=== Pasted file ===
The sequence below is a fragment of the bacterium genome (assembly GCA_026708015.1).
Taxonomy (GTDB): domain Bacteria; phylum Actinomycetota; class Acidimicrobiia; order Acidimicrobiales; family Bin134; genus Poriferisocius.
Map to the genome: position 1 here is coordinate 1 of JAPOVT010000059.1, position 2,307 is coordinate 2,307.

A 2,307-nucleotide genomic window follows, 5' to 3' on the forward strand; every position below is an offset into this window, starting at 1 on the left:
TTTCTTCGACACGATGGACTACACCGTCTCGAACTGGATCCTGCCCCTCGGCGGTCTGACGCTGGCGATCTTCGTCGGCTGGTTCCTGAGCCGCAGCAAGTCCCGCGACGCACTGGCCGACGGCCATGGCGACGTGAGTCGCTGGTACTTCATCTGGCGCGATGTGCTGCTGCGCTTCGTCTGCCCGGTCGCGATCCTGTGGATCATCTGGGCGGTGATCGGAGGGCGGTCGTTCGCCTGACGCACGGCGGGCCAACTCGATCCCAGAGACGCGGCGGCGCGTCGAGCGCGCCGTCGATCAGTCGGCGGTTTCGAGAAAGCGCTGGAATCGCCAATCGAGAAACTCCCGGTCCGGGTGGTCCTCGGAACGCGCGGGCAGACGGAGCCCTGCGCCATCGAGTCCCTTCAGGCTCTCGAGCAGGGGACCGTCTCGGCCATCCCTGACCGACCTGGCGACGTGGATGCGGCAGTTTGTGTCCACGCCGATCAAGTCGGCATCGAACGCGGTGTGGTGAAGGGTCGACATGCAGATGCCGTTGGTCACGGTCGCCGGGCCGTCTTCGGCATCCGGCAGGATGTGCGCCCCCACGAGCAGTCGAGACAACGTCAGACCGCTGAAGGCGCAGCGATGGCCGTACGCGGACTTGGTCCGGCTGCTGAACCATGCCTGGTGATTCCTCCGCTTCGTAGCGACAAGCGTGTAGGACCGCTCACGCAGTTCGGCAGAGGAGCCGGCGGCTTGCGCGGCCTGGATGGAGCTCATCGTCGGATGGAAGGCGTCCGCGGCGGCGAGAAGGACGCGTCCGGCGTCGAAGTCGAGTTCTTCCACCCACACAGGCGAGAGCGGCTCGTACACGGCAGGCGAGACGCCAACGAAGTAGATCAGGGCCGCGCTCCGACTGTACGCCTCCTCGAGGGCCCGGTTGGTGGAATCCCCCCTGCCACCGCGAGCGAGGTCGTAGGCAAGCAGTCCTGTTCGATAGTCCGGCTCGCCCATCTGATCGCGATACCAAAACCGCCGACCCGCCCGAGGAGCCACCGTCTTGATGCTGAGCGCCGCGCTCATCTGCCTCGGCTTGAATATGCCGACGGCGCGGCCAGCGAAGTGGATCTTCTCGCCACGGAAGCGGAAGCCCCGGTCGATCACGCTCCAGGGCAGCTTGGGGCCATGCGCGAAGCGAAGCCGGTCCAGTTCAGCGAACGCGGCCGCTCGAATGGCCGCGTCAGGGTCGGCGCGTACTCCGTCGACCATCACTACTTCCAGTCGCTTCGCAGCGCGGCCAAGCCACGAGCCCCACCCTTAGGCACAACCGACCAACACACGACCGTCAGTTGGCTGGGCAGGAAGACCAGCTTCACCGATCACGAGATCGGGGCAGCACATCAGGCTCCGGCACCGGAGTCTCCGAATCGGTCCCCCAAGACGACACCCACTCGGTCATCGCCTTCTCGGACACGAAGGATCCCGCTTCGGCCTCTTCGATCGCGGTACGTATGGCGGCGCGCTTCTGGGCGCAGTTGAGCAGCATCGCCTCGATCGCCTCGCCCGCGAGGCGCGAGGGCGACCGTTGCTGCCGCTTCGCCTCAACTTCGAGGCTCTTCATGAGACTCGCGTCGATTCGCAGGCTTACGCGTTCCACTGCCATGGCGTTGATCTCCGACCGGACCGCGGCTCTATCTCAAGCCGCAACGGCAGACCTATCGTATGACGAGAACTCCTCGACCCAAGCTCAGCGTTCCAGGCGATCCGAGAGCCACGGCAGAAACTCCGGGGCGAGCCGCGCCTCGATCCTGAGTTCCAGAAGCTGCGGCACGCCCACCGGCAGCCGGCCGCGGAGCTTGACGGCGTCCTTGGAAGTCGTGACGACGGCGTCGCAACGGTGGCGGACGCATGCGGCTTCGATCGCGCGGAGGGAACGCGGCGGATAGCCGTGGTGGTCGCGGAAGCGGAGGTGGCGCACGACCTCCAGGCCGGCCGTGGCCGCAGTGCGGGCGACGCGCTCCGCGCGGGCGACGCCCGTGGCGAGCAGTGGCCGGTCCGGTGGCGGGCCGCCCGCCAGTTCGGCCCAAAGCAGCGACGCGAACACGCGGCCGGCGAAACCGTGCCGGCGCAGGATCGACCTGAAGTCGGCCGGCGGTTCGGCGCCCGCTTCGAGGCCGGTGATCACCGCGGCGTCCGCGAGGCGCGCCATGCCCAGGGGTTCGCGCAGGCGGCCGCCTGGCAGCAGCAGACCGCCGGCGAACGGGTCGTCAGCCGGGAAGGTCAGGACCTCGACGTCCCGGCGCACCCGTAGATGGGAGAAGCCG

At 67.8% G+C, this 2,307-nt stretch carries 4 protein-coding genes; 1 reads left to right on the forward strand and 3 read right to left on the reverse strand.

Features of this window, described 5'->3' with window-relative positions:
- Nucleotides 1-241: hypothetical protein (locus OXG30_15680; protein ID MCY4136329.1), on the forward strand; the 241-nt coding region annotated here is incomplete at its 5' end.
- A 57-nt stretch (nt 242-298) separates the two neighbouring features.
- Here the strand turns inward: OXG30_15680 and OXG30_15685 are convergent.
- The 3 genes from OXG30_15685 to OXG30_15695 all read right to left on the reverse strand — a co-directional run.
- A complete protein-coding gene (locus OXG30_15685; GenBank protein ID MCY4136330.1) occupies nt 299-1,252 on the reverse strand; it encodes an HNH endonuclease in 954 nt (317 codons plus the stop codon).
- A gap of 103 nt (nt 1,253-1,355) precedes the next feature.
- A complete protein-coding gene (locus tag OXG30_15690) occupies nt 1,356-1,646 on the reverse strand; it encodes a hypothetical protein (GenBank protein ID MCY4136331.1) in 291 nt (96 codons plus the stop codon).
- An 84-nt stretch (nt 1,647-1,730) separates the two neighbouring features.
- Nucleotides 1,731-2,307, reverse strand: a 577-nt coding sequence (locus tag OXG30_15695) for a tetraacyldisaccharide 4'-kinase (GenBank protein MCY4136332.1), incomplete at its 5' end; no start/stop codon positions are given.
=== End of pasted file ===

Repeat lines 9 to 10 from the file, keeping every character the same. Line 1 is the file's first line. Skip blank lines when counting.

- A 57-nt stretch (nt 242-298) separates the two neighbouring features.
- Here the strand turns inward: OXG30_15680 and OXG30_15685 are convergent.